How hot is your Bartok?

I’m constantly inspired by WXXI listeners!   Your comments, memories, and observations about music are like signposts, pointing me in new directions.  Your creativity is infectious, and your support kindles the best ideas. 

A few weeks ago, the daily mystery piece (airing at 6:40 a.m.) tested listeners’ understanding of musical styles such as Baroque, Classical, and Romantic.  During so-called “Style Week,” Ted Libbey’s book, The NPR Listener's Encyclopedia of Classical Music, provided basic definitions and musical examples. (It’s a readable, thorough and entertaining resource I’d recommend as a basic guide for deepening your understanding of classical music. Plus there are cartoons.)

After Style Week ended, one Classical 91.5 listener sent the following response, which I thought you’d enjoy reading, too.

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Your week of mystery 'styles' inspired me to think about how music is classified.  When scholars try to set up a nearly rigid structure such as styles (in the context you were using the term), there is automatically a lot of argument generated and many opportunities for publishing scholarly papers.  Why did Prokofiev refer to Symphony no. 1 as “Classical?”  We might say he was thumbing his nose at such classifications.  (No doubt I would get a torrent of condemnation from musicologists for that remark!)

So here comes my classification scheme.  Rigidity is out.  First, by way of setting the scene, I give you my "Hot pepper" scale.  This was nearly the first thing I typed on my first Mac in 1984.  Following is a lightly edited paste job from that MacWrite 1.0 document (via Word 2004).

INTENSITY SCALE for hot peppers, etc.

   1.  How could anybody call this hot?  Or: thanks for telling me it is hot.

   2.  Like pre-ground table pepper to the expert; lowest level of detection of 'hotness'

   3.  Barely acceptable substitute for hot item

   4.  Good, could be much hotter

   5.  Very good, could be a little hotter

   6.  Very good, but a little too hot

   7.  Very uncomfortable.  Pass the bread or potatoes.

   8.  Thanks for the one taste!  Glad I tried it for the experience.  Crawls out over the lips & face.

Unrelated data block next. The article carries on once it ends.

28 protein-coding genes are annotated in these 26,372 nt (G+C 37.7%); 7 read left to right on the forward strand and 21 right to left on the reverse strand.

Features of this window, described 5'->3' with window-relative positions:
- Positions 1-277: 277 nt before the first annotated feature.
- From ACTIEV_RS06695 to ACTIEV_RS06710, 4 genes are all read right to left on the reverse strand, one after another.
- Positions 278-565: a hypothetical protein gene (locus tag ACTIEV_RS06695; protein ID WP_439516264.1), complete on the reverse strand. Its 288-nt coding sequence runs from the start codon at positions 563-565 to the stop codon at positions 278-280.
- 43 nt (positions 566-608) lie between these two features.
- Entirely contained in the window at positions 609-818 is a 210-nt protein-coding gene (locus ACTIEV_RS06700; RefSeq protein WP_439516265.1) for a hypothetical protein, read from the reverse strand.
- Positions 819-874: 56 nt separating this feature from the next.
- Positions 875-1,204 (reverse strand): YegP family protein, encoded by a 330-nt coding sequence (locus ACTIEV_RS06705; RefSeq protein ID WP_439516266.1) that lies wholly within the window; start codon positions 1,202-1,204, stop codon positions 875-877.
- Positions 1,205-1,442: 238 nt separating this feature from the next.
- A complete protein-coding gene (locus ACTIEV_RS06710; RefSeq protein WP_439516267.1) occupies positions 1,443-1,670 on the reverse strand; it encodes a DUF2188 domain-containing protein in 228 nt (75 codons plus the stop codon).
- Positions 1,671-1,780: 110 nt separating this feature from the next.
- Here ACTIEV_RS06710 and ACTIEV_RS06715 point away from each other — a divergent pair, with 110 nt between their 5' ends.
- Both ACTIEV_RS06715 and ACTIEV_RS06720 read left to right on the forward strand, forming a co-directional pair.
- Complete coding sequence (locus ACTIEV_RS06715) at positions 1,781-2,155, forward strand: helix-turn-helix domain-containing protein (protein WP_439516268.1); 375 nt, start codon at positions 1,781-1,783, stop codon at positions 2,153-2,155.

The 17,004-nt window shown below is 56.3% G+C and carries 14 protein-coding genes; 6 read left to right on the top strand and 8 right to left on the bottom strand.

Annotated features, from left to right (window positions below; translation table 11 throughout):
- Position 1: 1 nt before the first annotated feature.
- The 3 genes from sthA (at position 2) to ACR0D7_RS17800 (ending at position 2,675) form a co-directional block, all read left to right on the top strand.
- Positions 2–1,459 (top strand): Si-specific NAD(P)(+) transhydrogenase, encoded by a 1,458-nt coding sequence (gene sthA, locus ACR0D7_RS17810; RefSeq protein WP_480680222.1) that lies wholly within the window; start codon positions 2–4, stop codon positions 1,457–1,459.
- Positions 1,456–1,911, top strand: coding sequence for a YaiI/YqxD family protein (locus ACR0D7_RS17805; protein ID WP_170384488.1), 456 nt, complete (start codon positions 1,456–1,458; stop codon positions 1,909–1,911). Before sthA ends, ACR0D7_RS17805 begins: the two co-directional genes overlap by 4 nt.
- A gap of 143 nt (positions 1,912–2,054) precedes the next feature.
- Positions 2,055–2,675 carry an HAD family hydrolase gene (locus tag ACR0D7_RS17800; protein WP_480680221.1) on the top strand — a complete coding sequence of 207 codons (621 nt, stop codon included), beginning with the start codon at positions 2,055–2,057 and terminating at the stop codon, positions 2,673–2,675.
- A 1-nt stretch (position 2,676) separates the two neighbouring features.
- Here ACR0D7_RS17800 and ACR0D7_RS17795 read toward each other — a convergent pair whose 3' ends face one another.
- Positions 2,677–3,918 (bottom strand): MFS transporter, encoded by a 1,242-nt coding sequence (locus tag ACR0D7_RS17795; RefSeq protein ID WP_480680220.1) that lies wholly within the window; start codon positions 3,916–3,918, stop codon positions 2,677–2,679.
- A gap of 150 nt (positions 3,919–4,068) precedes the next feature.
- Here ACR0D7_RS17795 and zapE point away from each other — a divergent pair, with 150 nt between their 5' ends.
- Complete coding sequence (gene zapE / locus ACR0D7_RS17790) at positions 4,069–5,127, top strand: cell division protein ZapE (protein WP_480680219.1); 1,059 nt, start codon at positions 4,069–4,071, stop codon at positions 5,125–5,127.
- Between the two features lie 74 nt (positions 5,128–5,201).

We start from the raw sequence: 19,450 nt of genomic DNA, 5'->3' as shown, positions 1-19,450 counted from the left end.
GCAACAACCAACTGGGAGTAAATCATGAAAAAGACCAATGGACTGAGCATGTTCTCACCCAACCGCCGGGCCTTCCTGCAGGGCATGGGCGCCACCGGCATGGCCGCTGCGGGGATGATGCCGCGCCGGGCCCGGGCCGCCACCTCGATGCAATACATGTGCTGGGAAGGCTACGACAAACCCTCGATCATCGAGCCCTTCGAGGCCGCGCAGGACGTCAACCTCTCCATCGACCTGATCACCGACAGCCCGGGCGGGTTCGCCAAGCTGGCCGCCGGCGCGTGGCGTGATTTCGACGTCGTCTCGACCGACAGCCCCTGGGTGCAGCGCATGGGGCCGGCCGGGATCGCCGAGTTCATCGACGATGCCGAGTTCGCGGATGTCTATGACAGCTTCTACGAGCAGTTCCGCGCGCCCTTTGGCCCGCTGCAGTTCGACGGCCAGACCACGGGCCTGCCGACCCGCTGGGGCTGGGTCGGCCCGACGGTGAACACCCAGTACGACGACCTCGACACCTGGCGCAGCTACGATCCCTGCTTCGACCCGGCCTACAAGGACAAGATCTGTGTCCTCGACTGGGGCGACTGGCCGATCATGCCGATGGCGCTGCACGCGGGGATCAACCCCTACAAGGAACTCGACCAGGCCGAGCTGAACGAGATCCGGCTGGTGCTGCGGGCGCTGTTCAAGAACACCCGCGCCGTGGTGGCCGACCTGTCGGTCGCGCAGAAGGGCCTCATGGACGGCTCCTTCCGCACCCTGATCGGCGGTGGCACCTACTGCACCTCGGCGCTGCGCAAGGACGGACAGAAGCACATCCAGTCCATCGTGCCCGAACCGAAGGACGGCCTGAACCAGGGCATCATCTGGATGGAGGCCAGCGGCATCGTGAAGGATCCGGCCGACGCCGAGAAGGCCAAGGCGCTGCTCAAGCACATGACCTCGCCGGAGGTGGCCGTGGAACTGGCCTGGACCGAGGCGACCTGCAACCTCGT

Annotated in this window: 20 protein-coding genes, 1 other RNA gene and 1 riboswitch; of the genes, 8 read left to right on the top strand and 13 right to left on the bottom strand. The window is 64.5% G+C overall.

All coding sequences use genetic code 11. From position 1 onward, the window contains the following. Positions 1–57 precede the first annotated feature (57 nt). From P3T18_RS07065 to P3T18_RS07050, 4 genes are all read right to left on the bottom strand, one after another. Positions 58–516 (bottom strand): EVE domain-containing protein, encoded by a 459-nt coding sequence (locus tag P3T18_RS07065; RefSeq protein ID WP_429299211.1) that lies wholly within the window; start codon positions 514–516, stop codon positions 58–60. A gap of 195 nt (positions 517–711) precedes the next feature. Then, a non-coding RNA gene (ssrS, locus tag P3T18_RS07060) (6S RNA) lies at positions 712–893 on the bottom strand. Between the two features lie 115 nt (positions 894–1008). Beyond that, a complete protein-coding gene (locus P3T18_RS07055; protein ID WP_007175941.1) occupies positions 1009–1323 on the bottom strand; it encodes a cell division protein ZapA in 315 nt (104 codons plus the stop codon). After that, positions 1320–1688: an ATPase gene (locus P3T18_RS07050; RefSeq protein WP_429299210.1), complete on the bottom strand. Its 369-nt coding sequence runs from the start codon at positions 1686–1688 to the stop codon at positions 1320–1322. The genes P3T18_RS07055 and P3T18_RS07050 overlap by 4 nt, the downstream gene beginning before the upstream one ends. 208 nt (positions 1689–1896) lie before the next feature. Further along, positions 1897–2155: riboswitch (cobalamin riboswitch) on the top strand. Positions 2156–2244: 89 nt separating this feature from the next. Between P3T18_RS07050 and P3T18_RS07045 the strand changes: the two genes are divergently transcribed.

9.  Ouch.  Same as 8, but wish I had NOT tried it. Flavor completely obscured by hotness.

  10.  Immediate surgery requested.

Now the beauty of this scheme (compared with the Scovil scale) is that it is individualized -- every person has his own level of hotness.  For example, things that my wife finds to be level 6 are only level 1 or 2 on my scale, and when one of our sons tries something I call 6, for him it is only about a 4.  In my experience the highest I ever "tried" was an 8 or 9, when I accidentally bit into one of those Chinese black peppers that are meant for decoration in a hot salad.  I could not talk for 5 or 10 minutes.

So in exactly the same spirit, two people will have different reactions to music that is new to them.  I have drafted a preliminary set of levels:

Music classification, on hearing a piece or arrangement for the first time:

  10.  The very top.  I want to travel to the next live presentation.

   9.  Superlative.  Let's lobby for a local performance.

   8.  Great. I'll be buying a copy at the first opportunity

   7.  Excellent.  I'll be thinking about it all day.

   6.  Very good.  It should be played fairly frequently.

   5.  Good.  I want to hear it at least one more time.

   4.  Very pleasant, but I'm not writing it down.

   3.  Fair, but I'll bet it is more fun to play/sing than to listen to.

   2.  The composer should probably be using a pen name. Let's see what's on XM radio.

   1.  What did you say it was?  I want to avoid this puppy like the plague.

This scale is more broadly applicable than the hot scale.  Two people can compare their scores for more than one *type* of music. 

 Suggestions for improvement (such as dumping the whole idea) appreciated!